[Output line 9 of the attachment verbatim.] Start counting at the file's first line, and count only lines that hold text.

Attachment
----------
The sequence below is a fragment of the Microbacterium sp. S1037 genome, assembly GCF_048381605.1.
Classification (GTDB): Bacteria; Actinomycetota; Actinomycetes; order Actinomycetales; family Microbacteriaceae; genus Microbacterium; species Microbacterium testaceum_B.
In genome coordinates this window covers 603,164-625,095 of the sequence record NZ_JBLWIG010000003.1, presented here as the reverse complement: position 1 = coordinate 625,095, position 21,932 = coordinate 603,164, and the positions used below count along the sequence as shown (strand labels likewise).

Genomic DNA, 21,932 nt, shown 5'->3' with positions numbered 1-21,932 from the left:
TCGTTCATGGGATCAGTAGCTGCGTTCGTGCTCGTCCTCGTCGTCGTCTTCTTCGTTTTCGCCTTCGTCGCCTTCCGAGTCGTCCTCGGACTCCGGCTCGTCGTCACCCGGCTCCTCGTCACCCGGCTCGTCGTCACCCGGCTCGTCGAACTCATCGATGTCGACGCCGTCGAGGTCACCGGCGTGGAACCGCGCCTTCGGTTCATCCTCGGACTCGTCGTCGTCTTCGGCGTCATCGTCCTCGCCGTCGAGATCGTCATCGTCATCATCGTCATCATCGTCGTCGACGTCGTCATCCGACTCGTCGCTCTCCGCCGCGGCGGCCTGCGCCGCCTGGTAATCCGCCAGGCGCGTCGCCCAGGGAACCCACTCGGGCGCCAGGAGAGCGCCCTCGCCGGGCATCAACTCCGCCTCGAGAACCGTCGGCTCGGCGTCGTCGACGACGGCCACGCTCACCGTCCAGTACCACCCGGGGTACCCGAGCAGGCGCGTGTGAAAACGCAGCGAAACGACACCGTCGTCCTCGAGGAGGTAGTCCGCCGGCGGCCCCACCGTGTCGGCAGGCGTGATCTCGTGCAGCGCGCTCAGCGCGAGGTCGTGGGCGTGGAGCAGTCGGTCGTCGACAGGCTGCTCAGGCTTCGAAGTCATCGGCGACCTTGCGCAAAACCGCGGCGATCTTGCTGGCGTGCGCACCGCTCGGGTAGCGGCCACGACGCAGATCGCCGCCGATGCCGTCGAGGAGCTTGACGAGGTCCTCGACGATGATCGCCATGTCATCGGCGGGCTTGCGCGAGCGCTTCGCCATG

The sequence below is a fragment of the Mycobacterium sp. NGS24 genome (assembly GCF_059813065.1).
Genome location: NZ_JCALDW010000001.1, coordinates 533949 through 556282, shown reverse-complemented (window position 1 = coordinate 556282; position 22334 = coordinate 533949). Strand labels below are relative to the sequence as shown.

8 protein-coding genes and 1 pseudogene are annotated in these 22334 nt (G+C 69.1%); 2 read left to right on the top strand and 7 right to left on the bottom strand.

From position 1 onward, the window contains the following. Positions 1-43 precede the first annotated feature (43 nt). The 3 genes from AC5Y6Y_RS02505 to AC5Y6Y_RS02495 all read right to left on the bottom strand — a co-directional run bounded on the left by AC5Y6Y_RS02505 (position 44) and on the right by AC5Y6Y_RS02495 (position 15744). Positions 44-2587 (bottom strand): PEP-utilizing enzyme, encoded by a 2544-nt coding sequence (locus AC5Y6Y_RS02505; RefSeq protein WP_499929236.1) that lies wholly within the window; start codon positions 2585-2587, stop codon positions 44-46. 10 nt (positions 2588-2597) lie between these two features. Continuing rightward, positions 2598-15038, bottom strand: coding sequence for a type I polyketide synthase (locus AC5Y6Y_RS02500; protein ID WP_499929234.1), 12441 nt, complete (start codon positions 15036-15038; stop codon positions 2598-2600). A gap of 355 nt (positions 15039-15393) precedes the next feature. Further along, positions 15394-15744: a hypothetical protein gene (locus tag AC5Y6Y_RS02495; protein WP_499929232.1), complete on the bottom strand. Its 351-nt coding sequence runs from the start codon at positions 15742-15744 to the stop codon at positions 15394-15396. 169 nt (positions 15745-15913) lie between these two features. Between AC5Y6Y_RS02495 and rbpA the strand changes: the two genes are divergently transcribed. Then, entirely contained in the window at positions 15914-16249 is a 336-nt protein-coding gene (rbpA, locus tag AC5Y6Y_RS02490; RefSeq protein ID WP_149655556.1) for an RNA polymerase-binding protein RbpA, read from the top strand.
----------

From position 1 onward, the window contains the following. Positions 1-43 precede the first annotated feature (43 nt). The 3 genes from AC5Y6Y_RS02505 to AC5Y6Y_RS02495 all read right to left on the bottom strand — a co-directional run bounded on the left by AC5Y6Y_RS02505 (position 44) and on the right by AC5Y6Y_RS02495 (position 15744). Positions 44-2587 (bottom strand): PEP-utilizing enzyme, encoded by a 2544-nt coding sequence (locus AC5Y6Y_RS02505; RefSeq protein WP_499929236.1) that lies wholly within the window; start codon positions 2585-2587, stop codon positions 44-46. 10 nt (positions 2588-2597) lie between these two features. Continuing rightward, positions 2598-15038, bottom strand: coding sequence for a type I polyketide synthase (locus AC5Y6Y_RS02500; protein ID WP_499929234.1), 12441 nt, complete (start codon positions 15036-15038; stop codon positions 2598-2600). A gap of 355 nt (positions 15039-15393) precedes the next feature. Further along, positions 15394-15744: a hypothetical protein gene (locus tag AC5Y6Y_RS02495; protein WP_499929232.1), complete on the bottom strand. Its 351-nt coding sequence runs from the start codon at positions 15742-15744 to the stop codon at positions 15394-15396. 169 nt (positions 15745-15913) lie between these two features. Between AC5Y6Y_RS02495 and rbpA the strand changes: the two genes are divergently transcribed. Then, entirely contained in the window at positions 15914-16249 is a 336-nt protein-coding gene (rbpA, locus tag AC5Y6Y_RS02490; RefSeq protein ID WP_149655556.1) for an RNA polymerase-binding protein RbpA, read from the top strand.